I’m interested in the effect of defects on material properties, ranging from single atom defects, such as vacancies and interstitials, to extended defects, such as dislocations, to macroscopic defects, for example cracks and voids. In my group we develop new tools to probe the structure of these defects and new approaches for measuring the changes in material properties they bring about. We then use experimental measurements to inform simulations aiming to capture defect-induced changes. The long-term goal is to be able to engineer defects and hence optimise material function and properties.
At X-ray wavelength we use micro-diffraction approaches to study lattice orientation and strain within crystalline objects at the nano-scale. In particular we’re interested in the use of coherent X-ray diffraction for the full field measurement of lattice distortions in nano-crystals. Scattering of visible light can be used as useful model system to further develop many of these X-ray techniques. At visible wavelengths we’re also interested in the use of transient grating techniques for probing elastic and thermal transport properties at the micro-scale.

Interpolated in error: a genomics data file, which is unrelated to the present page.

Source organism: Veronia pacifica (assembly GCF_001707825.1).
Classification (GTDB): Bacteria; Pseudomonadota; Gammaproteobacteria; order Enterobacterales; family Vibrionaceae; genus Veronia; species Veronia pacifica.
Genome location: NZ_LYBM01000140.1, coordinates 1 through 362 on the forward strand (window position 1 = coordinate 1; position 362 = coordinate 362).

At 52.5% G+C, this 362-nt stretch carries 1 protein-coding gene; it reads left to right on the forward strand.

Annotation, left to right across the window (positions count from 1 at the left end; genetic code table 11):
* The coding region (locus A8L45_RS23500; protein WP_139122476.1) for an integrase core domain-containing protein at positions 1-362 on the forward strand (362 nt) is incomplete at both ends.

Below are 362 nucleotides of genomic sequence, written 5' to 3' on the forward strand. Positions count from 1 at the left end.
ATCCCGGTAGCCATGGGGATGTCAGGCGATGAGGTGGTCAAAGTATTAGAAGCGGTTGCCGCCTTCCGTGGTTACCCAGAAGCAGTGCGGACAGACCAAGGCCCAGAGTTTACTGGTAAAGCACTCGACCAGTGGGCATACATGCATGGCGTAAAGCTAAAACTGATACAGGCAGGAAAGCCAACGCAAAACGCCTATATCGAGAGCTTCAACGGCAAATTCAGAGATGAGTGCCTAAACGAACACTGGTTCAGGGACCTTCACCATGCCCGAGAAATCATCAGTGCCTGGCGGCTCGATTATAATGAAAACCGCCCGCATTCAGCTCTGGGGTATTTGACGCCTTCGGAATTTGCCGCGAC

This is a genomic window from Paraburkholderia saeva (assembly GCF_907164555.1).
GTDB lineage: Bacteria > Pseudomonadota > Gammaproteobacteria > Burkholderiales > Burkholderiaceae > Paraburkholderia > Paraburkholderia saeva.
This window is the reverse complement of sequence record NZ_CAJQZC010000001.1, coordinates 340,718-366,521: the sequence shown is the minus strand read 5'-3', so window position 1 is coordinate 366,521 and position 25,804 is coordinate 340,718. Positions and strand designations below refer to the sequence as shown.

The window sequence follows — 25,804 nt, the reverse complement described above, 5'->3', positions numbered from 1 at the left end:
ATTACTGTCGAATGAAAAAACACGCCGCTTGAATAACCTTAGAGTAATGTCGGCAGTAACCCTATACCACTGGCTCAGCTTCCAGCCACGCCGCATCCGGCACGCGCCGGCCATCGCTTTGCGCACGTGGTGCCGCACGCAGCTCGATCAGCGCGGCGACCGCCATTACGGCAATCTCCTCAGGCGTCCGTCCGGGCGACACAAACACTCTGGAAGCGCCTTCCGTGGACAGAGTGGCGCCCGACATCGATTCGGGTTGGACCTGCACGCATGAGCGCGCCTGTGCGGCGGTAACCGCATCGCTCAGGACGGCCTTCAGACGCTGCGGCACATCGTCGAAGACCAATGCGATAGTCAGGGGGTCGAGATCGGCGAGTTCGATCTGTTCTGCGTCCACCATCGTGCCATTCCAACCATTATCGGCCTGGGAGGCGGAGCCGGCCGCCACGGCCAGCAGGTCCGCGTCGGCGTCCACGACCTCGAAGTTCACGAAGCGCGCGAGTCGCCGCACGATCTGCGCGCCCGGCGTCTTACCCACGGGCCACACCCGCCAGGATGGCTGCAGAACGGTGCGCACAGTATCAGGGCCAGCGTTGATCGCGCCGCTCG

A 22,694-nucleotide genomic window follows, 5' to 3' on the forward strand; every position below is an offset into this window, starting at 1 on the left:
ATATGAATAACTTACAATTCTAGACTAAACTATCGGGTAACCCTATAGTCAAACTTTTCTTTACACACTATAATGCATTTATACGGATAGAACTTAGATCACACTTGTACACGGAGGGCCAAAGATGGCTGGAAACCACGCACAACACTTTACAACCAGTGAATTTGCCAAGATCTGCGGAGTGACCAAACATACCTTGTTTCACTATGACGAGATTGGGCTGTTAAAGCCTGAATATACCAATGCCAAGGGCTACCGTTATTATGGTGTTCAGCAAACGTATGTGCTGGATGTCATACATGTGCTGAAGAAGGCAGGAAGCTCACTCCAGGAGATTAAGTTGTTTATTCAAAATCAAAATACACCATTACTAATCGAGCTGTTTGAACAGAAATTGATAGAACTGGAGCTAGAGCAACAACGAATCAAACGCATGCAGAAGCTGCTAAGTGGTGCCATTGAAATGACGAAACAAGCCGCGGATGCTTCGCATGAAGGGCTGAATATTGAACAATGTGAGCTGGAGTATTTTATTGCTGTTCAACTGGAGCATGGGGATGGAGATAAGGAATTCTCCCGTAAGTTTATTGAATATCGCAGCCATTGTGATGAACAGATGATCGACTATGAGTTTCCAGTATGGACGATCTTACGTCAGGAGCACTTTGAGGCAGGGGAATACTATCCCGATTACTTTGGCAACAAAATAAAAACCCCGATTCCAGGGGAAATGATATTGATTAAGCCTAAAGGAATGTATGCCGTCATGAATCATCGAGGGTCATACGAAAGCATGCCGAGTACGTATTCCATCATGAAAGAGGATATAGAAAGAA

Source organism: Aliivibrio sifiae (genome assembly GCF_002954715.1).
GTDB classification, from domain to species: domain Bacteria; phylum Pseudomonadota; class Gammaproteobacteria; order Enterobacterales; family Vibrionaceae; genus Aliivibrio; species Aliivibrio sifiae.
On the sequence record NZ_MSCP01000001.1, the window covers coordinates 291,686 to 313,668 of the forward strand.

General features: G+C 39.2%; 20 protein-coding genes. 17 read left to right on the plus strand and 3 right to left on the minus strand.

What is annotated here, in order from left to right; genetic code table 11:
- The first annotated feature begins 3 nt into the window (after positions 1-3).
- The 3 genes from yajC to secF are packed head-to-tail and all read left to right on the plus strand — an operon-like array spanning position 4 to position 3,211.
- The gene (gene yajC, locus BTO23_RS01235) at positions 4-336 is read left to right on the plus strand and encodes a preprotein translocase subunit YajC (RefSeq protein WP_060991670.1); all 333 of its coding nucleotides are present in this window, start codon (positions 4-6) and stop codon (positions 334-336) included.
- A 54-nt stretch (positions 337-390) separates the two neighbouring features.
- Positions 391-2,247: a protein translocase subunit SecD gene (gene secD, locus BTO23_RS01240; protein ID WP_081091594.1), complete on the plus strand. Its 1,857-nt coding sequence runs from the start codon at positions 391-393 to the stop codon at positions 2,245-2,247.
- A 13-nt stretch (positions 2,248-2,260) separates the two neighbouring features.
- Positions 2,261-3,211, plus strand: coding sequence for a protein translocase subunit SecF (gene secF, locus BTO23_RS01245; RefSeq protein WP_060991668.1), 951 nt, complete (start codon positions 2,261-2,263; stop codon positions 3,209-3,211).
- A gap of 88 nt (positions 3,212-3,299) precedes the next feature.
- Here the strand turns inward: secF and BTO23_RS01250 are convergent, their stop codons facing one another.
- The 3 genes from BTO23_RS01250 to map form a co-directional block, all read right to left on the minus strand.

Much of my recent work has concentrated on defects cause by irradiation of structural materials for future fusion reactors. Here, together with colleagues from the Culham Centre for Fusion Energy and the Oxford Department of Materials, we are trying to understand the formation of irradiation damage, its evolution over time, and how it changes mechanical and physical material properties. Other recent projects have centred on the failure of piezoelectric materials, as well as deformation-induced damage in biological materials.